|View single post by Widow|
|Posted: Tue Nov 7th, 2006 12:14 pm||
|I, too, thought the Mariners Museum in Newport News is a fascinating place. I went there in July 2006 specifically to see the Monitor's turret. I'd read so much about how it changed naval warfare forever, that I just had to lay eyes on it.
The museum is building a huge addition to house the Monitor artifacts, and is still under construction. I took a "hard-hat tour" of the facility after the construction workers left for the day. Because the Monitor had sunk some 140 years ago, all the iron had absorbed salt. Before the artifacts can be exhibited in open air, the salt has to be leached out by soaking in fresh water. The turret is in a huge tank, slowly giving up its salt; it may take ten years. When it sank off the North Carolina coast on 31 Dec 1862, the top-heavy Monitor rolled over and settled upside down. Therefore, to protect the turret from possible damage, it is upside down in its fresh-water tank.
The water was cloudy, so the only visible part of the turret was the rim, and only about a third of that. Still, it was the real thing, and at last I got an idea of just how big - or small - it is. Right beside it is another tank with the two Dahlgrens, one on top of the other. They're huge!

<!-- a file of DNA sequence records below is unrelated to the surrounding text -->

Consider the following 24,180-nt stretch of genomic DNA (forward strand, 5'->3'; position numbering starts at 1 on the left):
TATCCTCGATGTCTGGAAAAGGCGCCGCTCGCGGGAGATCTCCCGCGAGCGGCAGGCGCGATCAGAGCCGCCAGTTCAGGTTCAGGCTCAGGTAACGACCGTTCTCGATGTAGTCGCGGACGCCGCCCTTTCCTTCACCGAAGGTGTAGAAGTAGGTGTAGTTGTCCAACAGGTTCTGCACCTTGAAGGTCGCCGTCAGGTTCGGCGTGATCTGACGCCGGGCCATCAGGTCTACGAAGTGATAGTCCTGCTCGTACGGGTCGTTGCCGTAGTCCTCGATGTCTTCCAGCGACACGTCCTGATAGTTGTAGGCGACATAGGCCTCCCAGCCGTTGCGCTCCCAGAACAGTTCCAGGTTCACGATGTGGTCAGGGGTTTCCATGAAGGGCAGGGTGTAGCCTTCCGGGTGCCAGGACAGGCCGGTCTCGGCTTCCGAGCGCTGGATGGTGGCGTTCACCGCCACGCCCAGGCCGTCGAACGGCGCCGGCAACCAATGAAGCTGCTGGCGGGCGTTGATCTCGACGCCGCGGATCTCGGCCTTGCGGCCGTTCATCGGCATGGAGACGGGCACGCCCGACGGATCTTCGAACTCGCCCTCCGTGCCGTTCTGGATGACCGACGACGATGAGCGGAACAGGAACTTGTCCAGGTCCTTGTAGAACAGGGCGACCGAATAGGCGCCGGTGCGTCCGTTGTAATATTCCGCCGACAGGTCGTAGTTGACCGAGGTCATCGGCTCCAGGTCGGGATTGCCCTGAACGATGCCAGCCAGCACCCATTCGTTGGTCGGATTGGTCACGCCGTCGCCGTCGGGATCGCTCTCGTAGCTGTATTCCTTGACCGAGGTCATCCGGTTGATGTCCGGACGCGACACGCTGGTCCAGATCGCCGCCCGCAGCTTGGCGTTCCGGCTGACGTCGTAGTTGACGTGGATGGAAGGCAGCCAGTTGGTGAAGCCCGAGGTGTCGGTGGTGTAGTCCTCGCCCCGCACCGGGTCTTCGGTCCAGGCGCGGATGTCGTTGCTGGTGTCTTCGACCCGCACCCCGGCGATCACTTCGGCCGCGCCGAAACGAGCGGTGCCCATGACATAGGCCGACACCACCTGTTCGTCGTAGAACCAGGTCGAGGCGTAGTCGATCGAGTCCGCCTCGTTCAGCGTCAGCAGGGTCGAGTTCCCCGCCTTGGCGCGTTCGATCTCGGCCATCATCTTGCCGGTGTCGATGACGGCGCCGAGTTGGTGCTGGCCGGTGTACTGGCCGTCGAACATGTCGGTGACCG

One of the Monitor's deck plates has been specially treated and is on exhibit in open air. It's a single piece of iron, four feet wide by ten feet long by two inches thick. Around the edge are the holes for riveting it down. The deck plate is flat on the floor, so that you can put your hands on it.
I put my hand on the deck plate. In fact, I put BOTH hands on it and let my imagination go.
Just think, time travel back to 9 Mar 1862. Steaming into Hampton Roads, just looking for a fight. I'm standing on one of the deck plates, waiting for orders to go below. The Cumberland was rammed and sunk the day before. The Minnesota had got into shallow water at low tide and was stuck, helplessly waiting for the Virginia to come out and finish her off. We move near the Minnesota to protect her. Here comes the Virginia, she's enormous! The Monitor is much smaller, draws much less water, and can literally run rings around the Virginia. With our revolving turret we don't have to be broadside in order to hit her. We whang away at each other, I'm going deaf from the noise and concussions in the turret, but we save the Minnesota.
I'm pretty busy and don't have time to think about history in the making. From that day on, all wooden navies are obsolete. Naval warfare has entered the Iron Age.